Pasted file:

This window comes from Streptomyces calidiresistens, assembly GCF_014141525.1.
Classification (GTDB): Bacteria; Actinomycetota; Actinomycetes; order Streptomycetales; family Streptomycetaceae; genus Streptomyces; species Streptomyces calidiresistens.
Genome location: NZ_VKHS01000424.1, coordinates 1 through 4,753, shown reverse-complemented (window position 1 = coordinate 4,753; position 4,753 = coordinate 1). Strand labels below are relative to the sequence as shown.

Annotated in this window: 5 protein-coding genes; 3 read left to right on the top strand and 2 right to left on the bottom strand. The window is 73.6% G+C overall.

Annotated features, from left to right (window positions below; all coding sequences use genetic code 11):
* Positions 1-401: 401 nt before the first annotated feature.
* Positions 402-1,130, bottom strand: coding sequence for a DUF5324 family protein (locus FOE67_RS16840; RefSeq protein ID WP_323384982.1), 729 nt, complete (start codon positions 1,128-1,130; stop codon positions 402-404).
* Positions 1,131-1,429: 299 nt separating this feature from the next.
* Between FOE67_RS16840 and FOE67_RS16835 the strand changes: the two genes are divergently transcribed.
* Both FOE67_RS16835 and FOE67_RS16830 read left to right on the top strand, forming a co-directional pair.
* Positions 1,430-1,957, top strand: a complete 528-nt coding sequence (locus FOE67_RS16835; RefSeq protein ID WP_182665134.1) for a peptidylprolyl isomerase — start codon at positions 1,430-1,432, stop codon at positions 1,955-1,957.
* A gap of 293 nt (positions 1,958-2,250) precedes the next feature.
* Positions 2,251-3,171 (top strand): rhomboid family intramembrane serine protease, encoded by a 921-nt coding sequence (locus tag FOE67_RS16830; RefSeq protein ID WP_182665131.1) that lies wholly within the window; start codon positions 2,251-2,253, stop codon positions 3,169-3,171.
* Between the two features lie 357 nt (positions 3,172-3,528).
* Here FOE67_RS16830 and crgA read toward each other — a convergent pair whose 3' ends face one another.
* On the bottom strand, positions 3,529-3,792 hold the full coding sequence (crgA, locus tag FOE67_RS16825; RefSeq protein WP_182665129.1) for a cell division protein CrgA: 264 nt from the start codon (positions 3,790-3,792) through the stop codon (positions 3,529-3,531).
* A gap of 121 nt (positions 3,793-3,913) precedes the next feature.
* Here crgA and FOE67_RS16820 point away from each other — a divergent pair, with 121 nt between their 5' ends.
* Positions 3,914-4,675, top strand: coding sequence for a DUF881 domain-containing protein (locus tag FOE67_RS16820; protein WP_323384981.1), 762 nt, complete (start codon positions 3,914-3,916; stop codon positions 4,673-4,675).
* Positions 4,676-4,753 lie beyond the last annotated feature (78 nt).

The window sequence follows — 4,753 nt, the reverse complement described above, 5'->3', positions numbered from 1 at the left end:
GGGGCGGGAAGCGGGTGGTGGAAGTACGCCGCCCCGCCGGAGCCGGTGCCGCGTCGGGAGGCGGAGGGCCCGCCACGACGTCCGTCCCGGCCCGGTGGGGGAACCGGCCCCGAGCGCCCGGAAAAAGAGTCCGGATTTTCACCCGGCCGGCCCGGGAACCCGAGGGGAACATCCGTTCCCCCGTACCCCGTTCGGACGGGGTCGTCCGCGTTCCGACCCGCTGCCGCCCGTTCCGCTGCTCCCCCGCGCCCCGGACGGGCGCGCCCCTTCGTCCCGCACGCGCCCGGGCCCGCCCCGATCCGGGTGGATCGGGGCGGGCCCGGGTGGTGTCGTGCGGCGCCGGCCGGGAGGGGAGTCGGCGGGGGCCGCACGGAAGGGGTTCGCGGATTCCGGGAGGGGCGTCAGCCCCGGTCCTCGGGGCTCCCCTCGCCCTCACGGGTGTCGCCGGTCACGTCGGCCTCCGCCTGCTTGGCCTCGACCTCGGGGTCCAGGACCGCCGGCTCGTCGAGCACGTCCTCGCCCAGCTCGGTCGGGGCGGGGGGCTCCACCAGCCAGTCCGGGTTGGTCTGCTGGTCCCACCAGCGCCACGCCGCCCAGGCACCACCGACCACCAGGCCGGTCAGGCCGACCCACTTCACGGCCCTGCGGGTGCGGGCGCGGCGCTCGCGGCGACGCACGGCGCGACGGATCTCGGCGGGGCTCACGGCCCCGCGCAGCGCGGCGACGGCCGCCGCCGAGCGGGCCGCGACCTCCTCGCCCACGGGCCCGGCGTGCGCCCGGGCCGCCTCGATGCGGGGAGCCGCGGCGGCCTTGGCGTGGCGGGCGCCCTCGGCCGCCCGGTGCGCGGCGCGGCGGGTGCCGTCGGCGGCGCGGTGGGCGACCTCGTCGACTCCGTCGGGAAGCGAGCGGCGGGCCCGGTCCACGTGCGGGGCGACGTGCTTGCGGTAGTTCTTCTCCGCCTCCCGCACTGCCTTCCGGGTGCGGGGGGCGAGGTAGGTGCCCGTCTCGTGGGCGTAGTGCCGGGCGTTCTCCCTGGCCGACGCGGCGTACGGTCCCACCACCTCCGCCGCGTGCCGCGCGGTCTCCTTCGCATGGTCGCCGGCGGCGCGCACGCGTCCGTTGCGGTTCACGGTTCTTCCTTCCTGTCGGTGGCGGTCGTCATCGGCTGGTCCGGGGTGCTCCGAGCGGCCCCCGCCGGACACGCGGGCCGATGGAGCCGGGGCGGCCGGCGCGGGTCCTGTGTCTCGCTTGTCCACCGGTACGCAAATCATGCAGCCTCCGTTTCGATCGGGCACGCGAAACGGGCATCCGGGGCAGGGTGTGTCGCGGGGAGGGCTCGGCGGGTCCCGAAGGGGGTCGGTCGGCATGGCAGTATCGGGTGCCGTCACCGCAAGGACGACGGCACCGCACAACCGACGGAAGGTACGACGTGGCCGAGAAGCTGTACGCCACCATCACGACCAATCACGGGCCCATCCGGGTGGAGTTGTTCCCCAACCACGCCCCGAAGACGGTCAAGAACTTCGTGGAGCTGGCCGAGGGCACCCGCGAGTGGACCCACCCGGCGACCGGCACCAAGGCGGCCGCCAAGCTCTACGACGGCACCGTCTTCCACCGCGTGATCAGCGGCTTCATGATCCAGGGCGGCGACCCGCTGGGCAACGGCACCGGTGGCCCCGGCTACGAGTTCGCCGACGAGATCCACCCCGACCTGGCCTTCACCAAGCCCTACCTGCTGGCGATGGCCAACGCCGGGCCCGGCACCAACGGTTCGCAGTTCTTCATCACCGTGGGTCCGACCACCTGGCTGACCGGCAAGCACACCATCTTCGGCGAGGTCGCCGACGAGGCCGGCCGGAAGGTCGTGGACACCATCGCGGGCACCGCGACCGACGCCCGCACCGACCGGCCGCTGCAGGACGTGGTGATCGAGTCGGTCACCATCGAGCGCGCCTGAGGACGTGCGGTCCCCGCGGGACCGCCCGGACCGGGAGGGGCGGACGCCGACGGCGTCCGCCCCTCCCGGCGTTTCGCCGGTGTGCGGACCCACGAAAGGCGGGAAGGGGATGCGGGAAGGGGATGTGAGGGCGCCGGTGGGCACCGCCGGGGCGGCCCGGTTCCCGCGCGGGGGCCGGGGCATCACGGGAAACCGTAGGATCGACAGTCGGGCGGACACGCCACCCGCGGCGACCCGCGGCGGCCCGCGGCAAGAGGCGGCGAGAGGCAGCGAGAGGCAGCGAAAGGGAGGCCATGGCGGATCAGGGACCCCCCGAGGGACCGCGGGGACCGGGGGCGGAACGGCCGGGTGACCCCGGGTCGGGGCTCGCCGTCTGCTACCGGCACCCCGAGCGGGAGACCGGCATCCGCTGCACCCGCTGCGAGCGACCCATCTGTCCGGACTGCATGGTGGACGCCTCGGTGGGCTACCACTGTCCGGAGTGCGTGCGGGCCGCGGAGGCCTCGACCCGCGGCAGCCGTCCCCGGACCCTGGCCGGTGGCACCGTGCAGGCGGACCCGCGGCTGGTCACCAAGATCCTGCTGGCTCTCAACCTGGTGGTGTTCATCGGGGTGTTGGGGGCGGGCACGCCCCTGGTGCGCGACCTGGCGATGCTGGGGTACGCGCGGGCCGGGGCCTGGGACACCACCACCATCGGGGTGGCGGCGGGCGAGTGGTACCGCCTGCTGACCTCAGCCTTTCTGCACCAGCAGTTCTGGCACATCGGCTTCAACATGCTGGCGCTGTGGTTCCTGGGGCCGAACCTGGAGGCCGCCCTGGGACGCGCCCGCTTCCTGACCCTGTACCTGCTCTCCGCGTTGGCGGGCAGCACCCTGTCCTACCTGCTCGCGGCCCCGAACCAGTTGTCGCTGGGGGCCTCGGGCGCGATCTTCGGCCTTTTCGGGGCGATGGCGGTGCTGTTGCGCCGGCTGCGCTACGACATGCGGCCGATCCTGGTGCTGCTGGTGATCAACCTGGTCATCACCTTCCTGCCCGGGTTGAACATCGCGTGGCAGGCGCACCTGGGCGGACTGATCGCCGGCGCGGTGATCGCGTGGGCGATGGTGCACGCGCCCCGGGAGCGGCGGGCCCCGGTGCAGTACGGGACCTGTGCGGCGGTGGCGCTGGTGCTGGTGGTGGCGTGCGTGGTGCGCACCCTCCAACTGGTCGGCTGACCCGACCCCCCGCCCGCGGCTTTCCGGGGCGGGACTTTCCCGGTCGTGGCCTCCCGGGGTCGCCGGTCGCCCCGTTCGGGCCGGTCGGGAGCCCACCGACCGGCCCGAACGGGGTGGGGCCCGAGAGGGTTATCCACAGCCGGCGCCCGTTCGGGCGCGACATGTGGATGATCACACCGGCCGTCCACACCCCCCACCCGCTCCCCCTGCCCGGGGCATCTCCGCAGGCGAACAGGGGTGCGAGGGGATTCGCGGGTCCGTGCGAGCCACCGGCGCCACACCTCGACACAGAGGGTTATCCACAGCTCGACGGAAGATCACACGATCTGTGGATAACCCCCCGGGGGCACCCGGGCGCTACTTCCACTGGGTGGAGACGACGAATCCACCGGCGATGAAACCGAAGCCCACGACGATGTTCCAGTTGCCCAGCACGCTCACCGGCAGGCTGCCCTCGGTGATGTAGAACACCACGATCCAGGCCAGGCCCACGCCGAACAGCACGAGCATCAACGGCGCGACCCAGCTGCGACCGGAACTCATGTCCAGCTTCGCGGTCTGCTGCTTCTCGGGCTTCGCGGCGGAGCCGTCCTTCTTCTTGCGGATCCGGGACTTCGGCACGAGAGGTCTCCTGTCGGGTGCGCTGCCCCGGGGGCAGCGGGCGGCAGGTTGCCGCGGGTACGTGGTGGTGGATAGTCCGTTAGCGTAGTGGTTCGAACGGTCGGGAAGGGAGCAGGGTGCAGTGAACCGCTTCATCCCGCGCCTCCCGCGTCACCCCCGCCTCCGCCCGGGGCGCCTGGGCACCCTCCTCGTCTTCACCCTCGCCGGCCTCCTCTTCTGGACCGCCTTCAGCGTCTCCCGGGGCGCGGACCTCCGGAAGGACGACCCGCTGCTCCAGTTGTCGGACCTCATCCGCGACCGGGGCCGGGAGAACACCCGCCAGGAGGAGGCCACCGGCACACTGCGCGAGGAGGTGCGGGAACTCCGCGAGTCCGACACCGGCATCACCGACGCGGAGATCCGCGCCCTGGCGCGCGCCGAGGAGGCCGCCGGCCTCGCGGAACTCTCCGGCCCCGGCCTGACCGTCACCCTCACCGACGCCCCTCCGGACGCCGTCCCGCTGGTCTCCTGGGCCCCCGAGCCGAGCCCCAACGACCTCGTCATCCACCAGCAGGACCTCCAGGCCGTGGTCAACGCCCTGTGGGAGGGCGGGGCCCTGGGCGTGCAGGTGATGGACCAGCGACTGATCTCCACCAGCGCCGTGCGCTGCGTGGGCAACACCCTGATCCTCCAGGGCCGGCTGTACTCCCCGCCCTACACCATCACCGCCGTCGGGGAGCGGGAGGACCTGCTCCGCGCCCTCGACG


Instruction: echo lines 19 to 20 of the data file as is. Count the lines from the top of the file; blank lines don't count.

* Positions 3,914-4,675, top strand: coding sequence for a DUF881 domain-containing protein (locus tag FOE67_RS16820; protein WP_323384981.1), 762 nt, complete (start codon positions 3,914-3,916; stop codon positions 4,673-4,675).
* Positions 4,676-4,753 lie beyond the last annotated feature (78 nt).